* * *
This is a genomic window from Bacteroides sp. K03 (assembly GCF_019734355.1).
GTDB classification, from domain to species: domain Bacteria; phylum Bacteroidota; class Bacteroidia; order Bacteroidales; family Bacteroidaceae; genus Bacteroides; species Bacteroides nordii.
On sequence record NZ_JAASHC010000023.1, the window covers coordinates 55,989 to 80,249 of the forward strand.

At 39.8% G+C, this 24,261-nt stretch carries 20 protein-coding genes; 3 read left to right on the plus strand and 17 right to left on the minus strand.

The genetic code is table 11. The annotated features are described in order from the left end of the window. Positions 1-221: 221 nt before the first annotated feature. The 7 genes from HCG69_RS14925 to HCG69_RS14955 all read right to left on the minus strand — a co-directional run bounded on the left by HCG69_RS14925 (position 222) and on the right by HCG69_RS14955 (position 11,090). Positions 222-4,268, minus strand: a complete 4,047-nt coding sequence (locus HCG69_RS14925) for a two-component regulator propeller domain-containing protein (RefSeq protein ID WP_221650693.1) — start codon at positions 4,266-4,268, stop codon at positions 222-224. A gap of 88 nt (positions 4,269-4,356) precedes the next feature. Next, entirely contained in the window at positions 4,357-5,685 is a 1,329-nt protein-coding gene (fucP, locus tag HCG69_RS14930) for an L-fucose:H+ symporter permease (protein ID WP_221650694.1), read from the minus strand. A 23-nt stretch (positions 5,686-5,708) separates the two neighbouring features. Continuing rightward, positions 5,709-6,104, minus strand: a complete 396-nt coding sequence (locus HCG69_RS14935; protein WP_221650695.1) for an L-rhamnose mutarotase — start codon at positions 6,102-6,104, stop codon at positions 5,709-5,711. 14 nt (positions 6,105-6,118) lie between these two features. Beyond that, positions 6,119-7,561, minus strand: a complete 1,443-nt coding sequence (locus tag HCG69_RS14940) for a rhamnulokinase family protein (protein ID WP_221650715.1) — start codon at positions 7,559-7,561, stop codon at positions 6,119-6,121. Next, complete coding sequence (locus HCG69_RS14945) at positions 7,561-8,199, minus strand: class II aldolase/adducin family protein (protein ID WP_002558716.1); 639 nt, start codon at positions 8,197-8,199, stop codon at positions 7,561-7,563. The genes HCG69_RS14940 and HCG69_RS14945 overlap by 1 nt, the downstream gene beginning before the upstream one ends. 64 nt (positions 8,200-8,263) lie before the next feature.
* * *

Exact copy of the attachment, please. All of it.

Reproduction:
This is a genomic window from Bacteroides sp. K03 (assembly GCF_019734355.1).
GTDB classification, from domain to species: domain Bacteria; phylum Bacteroidota; class Bacteroidia; order Bacteroidales; family Bacteroidaceae; genus Bacteroides; species Bacteroides nordii.
On sequence record NZ_JAASHC010000023.1, the window covers coordinates 55,989 to 80,249 of the forward strand.

At 39.8% G+C, this 24,261-nt stretch carries 20 protein-coding genes; 3 read left to right on the plus strand and 17 right to left on the minus strand.

The genetic code is table 11. The annotated features are described in order from the left end of the window. Positions 1-221: 221 nt before the first annotated feature. The 7 genes from HCG69_RS14925 to HCG69_RS14955 all read right to left on the minus strand — a co-directional run bounded on the left by HCG69_RS14925 (position 222) and on the right by HCG69_RS14955 (position 11,090). Positions 222-4,268, minus strand: a complete 4,047-nt coding sequence (locus HCG69_RS14925) for a two-component regulator propeller domain-containing protein (RefSeq protein ID WP_221650693.1) — start codon at positions 4,266-4,268, stop codon at positions 222-224. A gap of 88 nt (positions 4,269-4,356) precedes the next feature. Next, entirely contained in the window at positions 4,357-5,685 is a 1,329-nt protein-coding gene (fucP, locus tag HCG69_RS14930) for an L-fucose:H+ symporter permease (protein ID WP_221650694.1), read from the minus strand. A 23-nt stretch (positions 5,686-5,708) separates the two neighbouring features. Continuing rightward, positions 5,709-6,104, minus strand: a complete 396-nt coding sequence (locus HCG69_RS14935; protein WP_221650695.1) for an L-rhamnose mutarotase — start codon at positions 6,102-6,104, stop codon at positions 5,709-5,711. 14 nt (positions 6,105-6,118) lie between these two features. Beyond that, positions 6,119-7,561, minus strand: a complete 1,443-nt coding sequence (locus tag HCG69_RS14940) for a rhamnulokinase family protein (protein ID WP_221650715.1) — start codon at positions 7,559-7,561, stop codon at positions 6,119-6,121. Next, complete coding sequence (locus HCG69_RS14945) at positions 7,561-8,199, minus strand: class II aldolase/adducin family protein (protein ID WP_002558716.1); 639 nt, start codon at positions 8,197-8,199, stop codon at positions 7,561-7,563. The genes HCG69_RS14940 and HCG69_RS14945 overlap by 1 nt, the downstream gene beginning before the upstream one ends. 64 nt (positions 8,200-8,263) lie before the next feature.